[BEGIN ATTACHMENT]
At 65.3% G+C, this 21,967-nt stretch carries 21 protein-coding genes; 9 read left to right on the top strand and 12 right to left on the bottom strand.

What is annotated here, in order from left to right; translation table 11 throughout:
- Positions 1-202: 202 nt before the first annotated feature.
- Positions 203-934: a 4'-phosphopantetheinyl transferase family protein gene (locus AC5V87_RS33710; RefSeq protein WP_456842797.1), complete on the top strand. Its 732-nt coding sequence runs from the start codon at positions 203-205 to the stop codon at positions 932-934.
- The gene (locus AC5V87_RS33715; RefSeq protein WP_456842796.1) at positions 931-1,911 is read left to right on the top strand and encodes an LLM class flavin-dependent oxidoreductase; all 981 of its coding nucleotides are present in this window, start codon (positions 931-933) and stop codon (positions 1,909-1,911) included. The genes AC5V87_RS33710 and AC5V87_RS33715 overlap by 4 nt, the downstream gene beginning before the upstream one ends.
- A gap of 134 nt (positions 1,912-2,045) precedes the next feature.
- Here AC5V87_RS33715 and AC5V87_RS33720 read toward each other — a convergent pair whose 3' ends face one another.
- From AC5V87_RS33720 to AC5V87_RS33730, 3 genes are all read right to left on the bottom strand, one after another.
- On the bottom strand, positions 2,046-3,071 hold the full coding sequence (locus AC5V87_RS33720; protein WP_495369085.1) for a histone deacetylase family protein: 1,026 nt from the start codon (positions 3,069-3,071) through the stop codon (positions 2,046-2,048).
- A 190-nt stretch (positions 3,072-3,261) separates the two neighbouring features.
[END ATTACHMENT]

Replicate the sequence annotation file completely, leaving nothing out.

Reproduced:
At 65.3% G+C, this 21,967-nt stretch carries 21 protein-coding genes; 9 read left to right on the top strand and 12 right to left on the bottom strand.

What is annotated here, in order from left to right; translation table 11 throughout:
- Positions 1-202: 202 nt before the first annotated feature.
- Positions 203-934: a 4'-phosphopantetheinyl transferase family protein gene (locus AC5V87_RS33710; RefSeq protein WP_456842797.1), complete on the top strand. Its 732-nt coding sequence runs from the start codon at positions 203-205 to the stop codon at positions 932-934.
- The gene (locus AC5V87_RS33715; RefSeq protein WP_456842796.1) at positions 931-1,911 is read left to right on the top strand and encodes an LLM class flavin-dependent oxidoreductase; all 981 of its coding nucleotides are present in this window, start codon (positions 931-933) and stop codon (positions 1,909-1,911) included. The genes AC5V87_RS33710 and AC5V87_RS33715 overlap by 4 nt, the downstream gene beginning before the upstream one ends.
- A gap of 134 nt (positions 1,912-2,045) precedes the next feature.
- Here AC5V87_RS33715 and AC5V87_RS33720 read toward each other — a convergent pair whose 3' ends face one another.
- From AC5V87_RS33720 to AC5V87_RS33730, 3 genes are all read right to left on the bottom strand, one after another.
- On the bottom strand, positions 2,046-3,071 hold the full coding sequence (locus AC5V87_RS33720; protein WP_495369085.1) for a histone deacetylase family protein: 1,026 nt from the start codon (positions 3,069-3,071) through the stop codon (positions 2,046-2,048).
- A 190-nt stretch (positions 3,072-3,261) separates the two neighbouring features.